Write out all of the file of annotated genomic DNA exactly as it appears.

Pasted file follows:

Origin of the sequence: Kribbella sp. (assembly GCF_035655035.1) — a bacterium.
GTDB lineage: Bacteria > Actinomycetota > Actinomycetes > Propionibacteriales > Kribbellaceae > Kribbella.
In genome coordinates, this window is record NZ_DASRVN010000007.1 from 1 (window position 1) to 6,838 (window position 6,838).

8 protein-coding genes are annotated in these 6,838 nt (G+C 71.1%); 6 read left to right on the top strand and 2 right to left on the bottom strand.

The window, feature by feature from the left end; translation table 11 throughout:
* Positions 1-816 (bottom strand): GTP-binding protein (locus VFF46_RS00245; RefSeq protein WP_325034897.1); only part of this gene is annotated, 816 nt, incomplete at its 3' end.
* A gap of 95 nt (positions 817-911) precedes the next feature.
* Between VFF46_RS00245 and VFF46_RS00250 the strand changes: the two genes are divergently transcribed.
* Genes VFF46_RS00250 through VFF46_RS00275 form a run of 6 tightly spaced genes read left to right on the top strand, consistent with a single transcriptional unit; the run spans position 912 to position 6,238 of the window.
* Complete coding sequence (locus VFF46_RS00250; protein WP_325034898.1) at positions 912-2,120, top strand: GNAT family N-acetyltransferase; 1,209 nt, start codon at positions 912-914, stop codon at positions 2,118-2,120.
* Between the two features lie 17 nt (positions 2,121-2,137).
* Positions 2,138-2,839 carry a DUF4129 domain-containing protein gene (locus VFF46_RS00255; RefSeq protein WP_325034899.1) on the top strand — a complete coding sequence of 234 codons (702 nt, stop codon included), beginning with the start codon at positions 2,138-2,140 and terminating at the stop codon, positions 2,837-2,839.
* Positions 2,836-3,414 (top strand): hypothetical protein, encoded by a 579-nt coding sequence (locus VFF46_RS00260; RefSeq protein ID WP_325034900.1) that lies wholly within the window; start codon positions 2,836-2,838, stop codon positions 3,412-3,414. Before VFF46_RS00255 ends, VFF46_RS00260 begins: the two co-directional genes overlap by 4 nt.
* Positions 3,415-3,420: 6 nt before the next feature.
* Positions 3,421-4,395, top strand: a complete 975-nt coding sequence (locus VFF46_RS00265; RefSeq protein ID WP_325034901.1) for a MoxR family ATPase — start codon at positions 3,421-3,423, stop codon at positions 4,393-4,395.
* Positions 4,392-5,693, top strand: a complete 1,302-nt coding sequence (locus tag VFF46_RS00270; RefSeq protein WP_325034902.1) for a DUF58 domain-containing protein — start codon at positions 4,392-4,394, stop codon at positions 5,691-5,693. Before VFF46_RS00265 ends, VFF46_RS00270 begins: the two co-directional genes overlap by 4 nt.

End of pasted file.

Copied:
Origin of the sequence: Kribbella sp. (assembly GCF_035655035.1) — a bacterium.
GTDB lineage: Bacteria > Actinomycetota > Actinomycetes > Propionibacteriales > Kribbellaceae > Kribbella.
In genome coordinates, this window is record NZ_DASRVN010000007.1 from 1 (window position 1) to 6,838 (window position 6,838).

8 protein-coding genes are annotated in these 6,838 nt (G+C 71.1%); 6 read left to right on the top strand and 2 right to left on the bottom strand.

The window, feature by feature from the left end; translation table 11 throughout:
* Positions 1-816 (bottom strand): GTP-binding protein (locus VFF46_RS00245; RefSeq protein WP_325034897.1); only part of this gene is annotated, 816 nt, incomplete at its 3' end.
* A gap of 95 nt (positions 817-911) precedes the next feature.
* Between VFF46_RS00245 and VFF46_RS00250 the strand changes: the two genes are divergently transcribed.
* Genes VFF46_RS00250 through VFF46_RS00275 form a run of 6 tightly spaced genes read left to right on the top strand, consistent with a single transcriptional unit; the run spans position 912 to position 6,238 of the window.
* Complete coding sequence (locus VFF46_RS00250; protein WP_325034898.1) at positions 912-2,120, top strand: GNAT family N-acetyltransferase; 1,209 nt, start codon at positions 912-914, stop codon at positions 2,118-2,120.
* Between the two features lie 17 nt (positions 2,121-2,137).
* Positions 2,138-2,839 carry a DUF4129 domain-containing protein gene (locus VFF46_RS00255; RefSeq protein WP_325034899.1) on the top strand — a complete coding sequence of 234 codons (702 nt, stop codon included), beginning with the start codon at positions 2,138-2,140 and terminating at the stop codon, positions 2,837-2,839.
* Positions 2,836-3,414 (top strand): hypothetical protein, encoded by a 579-nt coding sequence (locus VFF46_RS00260; RefSeq protein ID WP_325034900.1) that lies wholly within the window; start codon positions 2,836-2,838, stop codon positions 3,412-3,414. Before VFF46_RS00255 ends, VFF46_RS00260 begins: the two co-directional genes overlap by 4 nt.
* Positions 3,415-3,420: 6 nt before the next feature.
* Positions 3,421-4,395, top strand: a complete 975-nt coding sequence (locus VFF46_RS00265; RefSeq protein ID WP_325034901.1) for a MoxR family ATPase — start codon at positions 3,421-3,423, stop codon at positions 4,393-4,395.
* Positions 4,392-5,693, top strand: a complete 1,302-nt coding sequence (locus tag VFF46_RS00270; RefSeq protein WP_325034902.1) for a DUF58 domain-containing protein — start codon at positions 4,392-4,394, stop codon at positions 5,691-5,693. Before VFF46_RS00265 ends, VFF46_RS00270 begins: the two co-directional genes overlap by 4 nt.